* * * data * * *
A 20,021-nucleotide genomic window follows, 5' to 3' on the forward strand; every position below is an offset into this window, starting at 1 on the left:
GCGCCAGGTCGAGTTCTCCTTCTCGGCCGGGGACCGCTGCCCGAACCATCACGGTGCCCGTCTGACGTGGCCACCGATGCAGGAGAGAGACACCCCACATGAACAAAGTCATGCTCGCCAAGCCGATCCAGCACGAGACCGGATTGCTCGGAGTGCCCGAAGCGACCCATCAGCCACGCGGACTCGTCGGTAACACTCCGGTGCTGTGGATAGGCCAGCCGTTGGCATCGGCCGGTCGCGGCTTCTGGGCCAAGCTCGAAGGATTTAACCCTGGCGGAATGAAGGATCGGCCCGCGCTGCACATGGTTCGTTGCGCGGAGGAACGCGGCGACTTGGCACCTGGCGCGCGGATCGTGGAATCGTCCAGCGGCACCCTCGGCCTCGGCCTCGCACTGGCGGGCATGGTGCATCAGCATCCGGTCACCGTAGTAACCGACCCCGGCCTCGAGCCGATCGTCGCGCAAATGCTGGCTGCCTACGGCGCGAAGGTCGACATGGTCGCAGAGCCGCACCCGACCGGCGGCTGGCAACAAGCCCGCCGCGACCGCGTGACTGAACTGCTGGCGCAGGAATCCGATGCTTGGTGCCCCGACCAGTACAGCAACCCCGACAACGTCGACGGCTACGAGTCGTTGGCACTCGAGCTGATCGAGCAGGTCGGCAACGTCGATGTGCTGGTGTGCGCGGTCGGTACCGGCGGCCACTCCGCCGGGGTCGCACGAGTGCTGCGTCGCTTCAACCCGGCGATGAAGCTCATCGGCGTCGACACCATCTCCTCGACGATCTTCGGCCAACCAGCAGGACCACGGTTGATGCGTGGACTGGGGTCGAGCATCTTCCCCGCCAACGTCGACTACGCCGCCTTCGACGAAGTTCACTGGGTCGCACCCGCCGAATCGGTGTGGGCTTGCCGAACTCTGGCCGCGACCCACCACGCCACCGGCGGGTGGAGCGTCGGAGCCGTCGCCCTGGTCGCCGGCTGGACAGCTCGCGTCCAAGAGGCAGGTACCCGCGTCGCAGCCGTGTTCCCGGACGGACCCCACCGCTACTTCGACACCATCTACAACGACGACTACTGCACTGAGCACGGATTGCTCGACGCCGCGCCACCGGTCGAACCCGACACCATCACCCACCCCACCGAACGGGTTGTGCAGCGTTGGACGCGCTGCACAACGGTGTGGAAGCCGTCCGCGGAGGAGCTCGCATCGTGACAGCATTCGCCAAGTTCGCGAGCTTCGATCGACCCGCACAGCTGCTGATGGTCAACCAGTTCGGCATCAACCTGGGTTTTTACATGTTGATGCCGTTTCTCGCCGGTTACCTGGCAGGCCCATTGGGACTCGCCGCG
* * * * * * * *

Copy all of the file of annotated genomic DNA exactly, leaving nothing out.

A 20,021-nucleotide genomic window follows, 5' to 3' on the forward strand; every position below is an offset into this window, starting at 1 on the left:
GCGCCAGGTCGAGTTCTCCTTCTCGGCCGGGGACCGCTGCCCGAACCATCACGGTGCCCGTCTGACGTGGCCACCGATGCAGGAGAGAGACACCCCACATGAACAAAGTCATGCTCGCCAAGCCGATCCAGCACGAGACCGGATTGCTCGGAGTGCCCGAAGCGACCCATCAGCCACGCGGACTCGTCGGTAACACTCCGGTGCTGTGGATAGGCCAGCCGTTGGCATCGGCCGGTCGCGGCTTCTGGGCCAAGCTCGAAGGATTTAACCCTGGCGGAATGAAGGATCGGCCCGCGCTGCACATGGTTCGTTGCGCGGAGGAACGCGGCGACTTGGCACCTGGCGCGCGGATCGTGGAATCGTCCAGCGGCACCCTCGGCCTCGGCCTCGCACTGGCGGGCATGGTGCATCAGCATCCGGTCACCGTAGTAACCGACCCCGGCCTCGAGCCGATCGTCGCGCAAATGCTGGCTGCCTACGGCGCGAAGGTCGACATGGTCGCAGAGCCGCACCCGACCGGCGGCTGGCAACAAGCCCGCCGCGACCGCGTGACTGAACTGCTGGCGCAGGAATCCGATGCTTGGTGCCCCGACCAGTACAGCAACCCCGACAACGTCGACGGCTACGAGTCGTTGGCACTCGAGCTGATCGAGCAGGTCGGCAACGTCGATGTGCTGGTGTGCGCGGTCGGTACCGGCGGCCACTCCGCCGGGGTCGCACGAGTGCTGCGTCGCTTCAACCCGGCGATGAAGCTCATCGGCGTCGACACCATCTCCTCGACGATCTTCGGCCAACCAGCAGGACCACGGTTGATGCGTGGACTGGGGTCGAGCATCTTCCCCGCCAACGTCGACTACGCCGCCTTCGACGAAGTTCACTGGGTCGCACCCGCCGAATCGGTGTGGGCTTGCCGAACTCTGGCCGCGACCCACCACGCCACCGGCGGGTGGAGCGTCGGAGCCGTCGCCCTGGTCGCCGGCTGGACAGCTCGCGTCCAAGAGGCAGGTACCCGCGTCGCAGCCGTGTTCCCGGACGGACCCCACCGCTACTTCGACACCATCTACAACGACGACTACTGCACTGAGCACGGATTGCTCGACGCCGCGCCACCGGTCGAACCCGACACCATCACCCACCCCACCGAACGGGTTGTGCAGCGTTGGACGCGCTGCACAACGGTGTGGAAGCCGTCCGCGGAGGAGCTCGCATCGTGACAGCATTCGCCAAGTTCGCGAGCTTCGATCGACCCGCACAGCTGCTGATGGTCAACCAGTTCGGCATCAACCTGGGTTTTTACATGTTGATGCCGTTTCTCGCCGGTTACCTGGCAGGCCCATTGGGACTCGCCGCG